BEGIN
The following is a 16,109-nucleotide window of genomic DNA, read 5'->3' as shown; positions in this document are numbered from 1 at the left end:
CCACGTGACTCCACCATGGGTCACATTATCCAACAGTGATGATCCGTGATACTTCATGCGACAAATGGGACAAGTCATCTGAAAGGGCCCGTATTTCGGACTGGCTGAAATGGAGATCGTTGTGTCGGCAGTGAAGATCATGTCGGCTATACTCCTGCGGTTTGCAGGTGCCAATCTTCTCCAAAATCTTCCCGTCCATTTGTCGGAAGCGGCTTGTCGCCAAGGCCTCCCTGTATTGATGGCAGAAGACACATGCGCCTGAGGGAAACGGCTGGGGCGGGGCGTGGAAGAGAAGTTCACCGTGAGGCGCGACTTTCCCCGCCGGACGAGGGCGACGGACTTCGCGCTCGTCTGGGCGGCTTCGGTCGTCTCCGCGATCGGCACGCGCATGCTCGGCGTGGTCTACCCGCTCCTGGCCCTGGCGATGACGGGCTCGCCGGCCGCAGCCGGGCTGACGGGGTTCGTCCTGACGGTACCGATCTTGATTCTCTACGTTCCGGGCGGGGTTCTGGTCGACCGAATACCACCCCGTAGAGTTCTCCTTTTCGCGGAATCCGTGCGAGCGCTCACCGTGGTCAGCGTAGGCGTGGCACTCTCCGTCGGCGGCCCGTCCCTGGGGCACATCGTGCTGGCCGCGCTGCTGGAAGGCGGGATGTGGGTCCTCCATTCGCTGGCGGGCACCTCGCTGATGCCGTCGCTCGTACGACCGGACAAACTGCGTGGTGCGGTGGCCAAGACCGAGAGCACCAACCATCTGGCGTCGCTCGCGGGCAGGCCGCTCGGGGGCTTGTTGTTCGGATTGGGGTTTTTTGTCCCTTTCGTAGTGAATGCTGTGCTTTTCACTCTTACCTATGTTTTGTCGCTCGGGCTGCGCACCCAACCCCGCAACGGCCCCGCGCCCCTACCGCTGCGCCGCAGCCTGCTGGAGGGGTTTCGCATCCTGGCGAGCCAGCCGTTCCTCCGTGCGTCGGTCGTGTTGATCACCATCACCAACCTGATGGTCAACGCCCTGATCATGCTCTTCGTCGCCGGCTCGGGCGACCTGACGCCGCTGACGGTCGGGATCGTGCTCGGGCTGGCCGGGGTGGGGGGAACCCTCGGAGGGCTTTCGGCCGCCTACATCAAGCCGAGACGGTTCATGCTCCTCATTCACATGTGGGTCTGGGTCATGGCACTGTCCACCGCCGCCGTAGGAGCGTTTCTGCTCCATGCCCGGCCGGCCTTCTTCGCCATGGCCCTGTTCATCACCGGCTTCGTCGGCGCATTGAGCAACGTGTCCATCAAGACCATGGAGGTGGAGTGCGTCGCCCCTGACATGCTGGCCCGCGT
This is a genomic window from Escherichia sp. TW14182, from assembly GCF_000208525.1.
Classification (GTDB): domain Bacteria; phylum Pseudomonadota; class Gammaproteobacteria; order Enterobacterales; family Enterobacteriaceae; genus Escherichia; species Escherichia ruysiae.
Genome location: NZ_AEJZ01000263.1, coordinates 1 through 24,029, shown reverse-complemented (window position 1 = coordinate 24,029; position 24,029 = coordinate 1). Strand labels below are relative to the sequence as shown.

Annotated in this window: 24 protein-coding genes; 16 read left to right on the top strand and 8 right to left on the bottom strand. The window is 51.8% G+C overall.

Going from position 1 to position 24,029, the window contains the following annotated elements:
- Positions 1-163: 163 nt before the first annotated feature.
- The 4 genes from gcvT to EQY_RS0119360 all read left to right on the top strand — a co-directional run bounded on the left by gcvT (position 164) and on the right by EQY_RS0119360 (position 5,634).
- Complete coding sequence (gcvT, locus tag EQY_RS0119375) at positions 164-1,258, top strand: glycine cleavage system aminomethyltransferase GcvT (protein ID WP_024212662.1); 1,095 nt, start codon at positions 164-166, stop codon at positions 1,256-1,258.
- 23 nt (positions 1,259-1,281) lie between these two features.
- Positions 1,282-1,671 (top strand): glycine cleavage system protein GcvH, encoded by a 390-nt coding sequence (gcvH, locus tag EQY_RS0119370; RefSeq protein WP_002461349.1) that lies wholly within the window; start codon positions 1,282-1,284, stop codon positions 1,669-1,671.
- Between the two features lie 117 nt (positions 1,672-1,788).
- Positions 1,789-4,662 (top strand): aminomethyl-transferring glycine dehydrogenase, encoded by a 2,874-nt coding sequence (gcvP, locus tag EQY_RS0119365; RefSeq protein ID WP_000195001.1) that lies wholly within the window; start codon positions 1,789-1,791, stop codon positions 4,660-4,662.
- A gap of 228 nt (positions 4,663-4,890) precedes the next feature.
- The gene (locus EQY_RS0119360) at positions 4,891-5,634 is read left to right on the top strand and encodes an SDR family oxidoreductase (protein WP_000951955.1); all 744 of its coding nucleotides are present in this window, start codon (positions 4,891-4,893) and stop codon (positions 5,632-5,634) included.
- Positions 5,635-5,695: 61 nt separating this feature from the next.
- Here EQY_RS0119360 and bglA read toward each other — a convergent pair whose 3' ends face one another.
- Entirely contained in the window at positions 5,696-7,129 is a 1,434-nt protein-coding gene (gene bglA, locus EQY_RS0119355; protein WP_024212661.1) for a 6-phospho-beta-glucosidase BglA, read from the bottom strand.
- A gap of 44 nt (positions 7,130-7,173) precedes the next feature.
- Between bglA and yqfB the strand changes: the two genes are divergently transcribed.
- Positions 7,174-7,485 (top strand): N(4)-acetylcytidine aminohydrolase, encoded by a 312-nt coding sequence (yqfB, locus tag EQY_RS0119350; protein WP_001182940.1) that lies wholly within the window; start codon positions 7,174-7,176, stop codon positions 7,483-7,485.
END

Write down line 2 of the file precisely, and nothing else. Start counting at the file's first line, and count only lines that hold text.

CCACGTGACTCCACCATGGGTCACATTATCCAACAGTGATGATCCGTGATACTTCATGCGACAAATGGGACAAGTCATCTGAAAGGGCCCGTATTTCGGACTGGCTGAAATGGAGATCGTTGTGTCGGCAGTGAAGATCATGTCGGCTATACTCCTGCGGTTTGCAGGTGCCAATCTTCTCCAAAATCTTCCCGTCCATTTGTCGGAAGCGGCTTGTCGCCAAGGCCTCCCTGTATTGATGGCAGAAGACACATGCGCCTGAGGGAAACGGCTGGGGCGGGGCGTGGAAGAGAAGTTCACCGTGAGGCGCGACTTTCCCCGCCGGACGAGGGCGACGGACTTCGCGCTCGTCTGGGCGGCTTCGGTCGTCTCCGCGATCGGCACGCGCATGCTCGGCGTGGTCTACCCGCTCCTGGCCCTGGCGATGACGGGCTCGCCGGCCGCAGCCGGGCTGACGGGGTTCGTCCTGACGGTACCGATCTTGATTCTCTACGTTCCGGGCGGGGTTCTGGTCGACCGAATACCACCCCGTAGAGTTCTCCTTTTCGCGGAATCCGTGCGAGCGCTCACCGTGGTCAGCGTAGGCGTGGCACTCTCCGTCGGCGGCCCGTCCCTGGGGCACATCGTGCTGGCCGCGCTGCTGGAAGGCGGGATGTGGGTCCTCCATTCGCTGGCGGGCACCTCGCTGATGCCGTCGCTCGTACGACCGGACAAACTGCGTGGTGCGGTGGCCAAGACCGAGAGCACCAACCATCTGGCGTCGCTCGCGGGCAGGCCGCTCGGGGGCTTGTTGTTCGGATTGGGGTTTTTTGTCCCTTTCGTAGTGAATGCTGTGCTTTTCACTCTTACCTATGTTTTGTCGCTCGGGCTGCGCACCCAACCCCGCAACGGCCCCGCGCCCCTACCGCTGCGCCGCAGCCTGCTGGAGGGGTTTCGCATCCTGGCGAGCCAGCCGTTCCTCCGTGCGTCGGTCGTGTTGATCACCATCACCAACCTGATGGTCAACGCCCTGATCATGCTCTTCGTCGCCGGCTCGGGCGACCTGACGCCGCTGACGGTCGGGATCGTGCTCGGGCTGGCCGGGGTGGGGGGAACCCTCGGAGGGCTTTCGGCCGCCTACATCAAGCCGAGACGGTTCATGCTCCTCATTCACATGTGGGTCTGGGTCATGGCACTGTCCACCGCCGCCGTAGGAGCGTTTCTGCTCCATGCCCGGCCGGCCTTCTTCGCCATGGCCCTGTTCATCACCGGCTTCGTCGGCGCATTGAGCAACGTGTCCATCAAGACCATGGAGGTGGAGTGCGTCGCCCCTGACATGCTGGCCCGCGT